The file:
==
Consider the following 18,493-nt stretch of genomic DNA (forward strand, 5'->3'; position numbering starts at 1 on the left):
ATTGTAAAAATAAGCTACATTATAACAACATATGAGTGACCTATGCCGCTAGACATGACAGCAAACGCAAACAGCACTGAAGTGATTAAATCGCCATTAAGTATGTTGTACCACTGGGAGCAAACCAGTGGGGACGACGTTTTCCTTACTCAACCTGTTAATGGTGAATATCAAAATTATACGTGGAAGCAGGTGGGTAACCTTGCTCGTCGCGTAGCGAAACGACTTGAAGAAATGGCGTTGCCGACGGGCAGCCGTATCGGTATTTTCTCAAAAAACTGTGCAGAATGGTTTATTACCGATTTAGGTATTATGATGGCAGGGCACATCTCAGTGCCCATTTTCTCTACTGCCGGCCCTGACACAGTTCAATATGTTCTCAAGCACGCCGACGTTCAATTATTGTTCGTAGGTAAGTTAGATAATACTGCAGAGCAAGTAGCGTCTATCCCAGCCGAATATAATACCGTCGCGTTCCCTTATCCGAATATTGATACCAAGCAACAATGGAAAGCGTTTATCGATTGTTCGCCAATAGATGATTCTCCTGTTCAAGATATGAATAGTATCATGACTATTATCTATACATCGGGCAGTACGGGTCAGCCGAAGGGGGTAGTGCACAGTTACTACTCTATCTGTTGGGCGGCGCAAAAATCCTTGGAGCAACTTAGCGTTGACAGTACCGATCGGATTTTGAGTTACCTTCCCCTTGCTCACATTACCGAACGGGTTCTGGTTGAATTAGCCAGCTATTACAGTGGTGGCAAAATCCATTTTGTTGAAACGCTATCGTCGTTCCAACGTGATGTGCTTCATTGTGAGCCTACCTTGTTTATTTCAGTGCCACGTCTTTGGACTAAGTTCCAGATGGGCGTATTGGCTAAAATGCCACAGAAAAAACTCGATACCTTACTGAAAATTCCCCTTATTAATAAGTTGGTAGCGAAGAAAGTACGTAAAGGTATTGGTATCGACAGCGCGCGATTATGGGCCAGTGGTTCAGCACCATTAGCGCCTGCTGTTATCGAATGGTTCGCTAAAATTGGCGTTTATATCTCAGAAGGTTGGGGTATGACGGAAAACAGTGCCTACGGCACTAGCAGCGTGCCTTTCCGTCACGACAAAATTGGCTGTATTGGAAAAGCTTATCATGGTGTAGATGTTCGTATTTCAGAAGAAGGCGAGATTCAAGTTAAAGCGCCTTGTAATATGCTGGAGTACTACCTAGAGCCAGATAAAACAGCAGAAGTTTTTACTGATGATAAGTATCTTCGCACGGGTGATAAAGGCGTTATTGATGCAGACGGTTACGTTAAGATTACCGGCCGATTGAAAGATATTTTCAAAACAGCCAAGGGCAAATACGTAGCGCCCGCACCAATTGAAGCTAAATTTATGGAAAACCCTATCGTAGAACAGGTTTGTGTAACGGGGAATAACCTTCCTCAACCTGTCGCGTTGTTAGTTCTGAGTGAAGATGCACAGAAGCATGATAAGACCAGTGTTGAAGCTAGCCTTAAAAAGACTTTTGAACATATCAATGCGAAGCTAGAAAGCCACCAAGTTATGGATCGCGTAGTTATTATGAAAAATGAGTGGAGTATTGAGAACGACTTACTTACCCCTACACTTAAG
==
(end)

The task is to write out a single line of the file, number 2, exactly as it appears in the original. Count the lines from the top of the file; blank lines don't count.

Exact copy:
ATTGTAAAAATAAGCTACATTATAACAACATATGAGTGACCTATGCCGCTAGACATGACAGCAAACGCAAACAGCACTGAAGTGATTAAATCGCCATTAAGTATGTTGTACCACTGGGAGCAAACCAGTGGGGACGACGTTTTCCTTACTCAACCTGTTAATGGTGAATATCAAAATTATACGTGGAAGCAGGTGGGTAACCTTGCTCGTCGCGTAGCGAAACGACTTGAAGAAATGGCGTTGCCGACGGGCAGCCGTATCGGTATTTTCTCAAAAAACTGTGCAGAATGGTTTATTACCGATTTAGGTATTATGATGGCAGGGCACATCTCAGTGCCCATTTTCTCTACTGCCGGCCCTGACACAGTTCAATATGTTCTCAAGCACGCCGACGTTCAATTATTGTTCGTAGGTAAGTTAGATAATACTGCAGAGCAAGTAGCGTCTATCCCAGCCGAATATAATACCGTCGCGTTCCCTTATCCGAATATTGATACCAAGCAACAATGGAAAGCGTTTATCGATTGTTCGCCAATAGATGATTCTCCTGTTCAAGATATGAATAGTATCATGACTATTATCTATACATCGGGCAGTACGGGTCAGCCGAAGGGGGTAGTGCACAGTTACTACTCTATCTGTTGGGCGGCGCAAAAATCCTTGGAGCAACTTAGCGTTGACAGTACCGATCGGATTTTGAGTTACCTTCCCCTTGCTCACATTACCGAACGGGTTCTGGTTGAATTAGCCAGCTATTACAGTGGTGGCAAAATCCATTTTGTTGAAACGCTATCGTCGTTCCAACGTGATGTGCTTCATTGTGAGCCTACCTTGTTTATTTCAGTGCCACGTCTTTGGACTAAGTTCCAGATGGGCGTATTGGCTAAAATGCCACAGAAAAAACTCGATACCTTACTGAAAATTCCCCTTATTAATAAGTTGGTAGCGAAGAAAGTACGTAAAGGTATTGGTATCGACAGCGCGCGATTATGGGCCAGTGGTTCAGCACCATTAGCGCCTGCTGTTATCGAATGGTTCGCTAAAATTGGCGTTTATATCTCAGAAGGTTGGGGTATGACGGAAAACAGTGCCTACGGCACTAGCAGCGTGCCTTTCCGTCACGACAAAATTGGCTGTATTGGAAAAGCTTATCATGGTGTAGATGTTCGTATTTCAGAAGAAGGCGAGATTCAAGTTAAAGCGCCTTGTAATATGCTGGAGTACTACCTAGAGCCAGATAAAACAGCAGAAGTTTTTACTGATGATAAGTATCTTCGCACGGGTGATAAAGGCGTTATTGATGCAGACGGTTACGTTAAGATTACCGGCCGATTGAAAGATATTTTCAAAACAGCCAAGGGCAAATACGTAGCGCCCGCACCAATTGAAGCTAAATTTATGGAAAACCCTATCGTAGAACAGGTTTGTGTAACGGGGAATAACCTTCCTCAACCTGTCGCGTTGTTAGTTCTGAGTGAAGATGCACAGAAGCATGATAAGACCAGTGTTGAAGCTAGCCTTAAAAAGACTTTTGAACATATCAATGCGAAGCTAGAAAGCCACCAAGTTATGGATCGCGTAGTTATTATGAAAAATGAGTGGAGTATTGAGAACGACTTACTTACCCCTACACTTAAG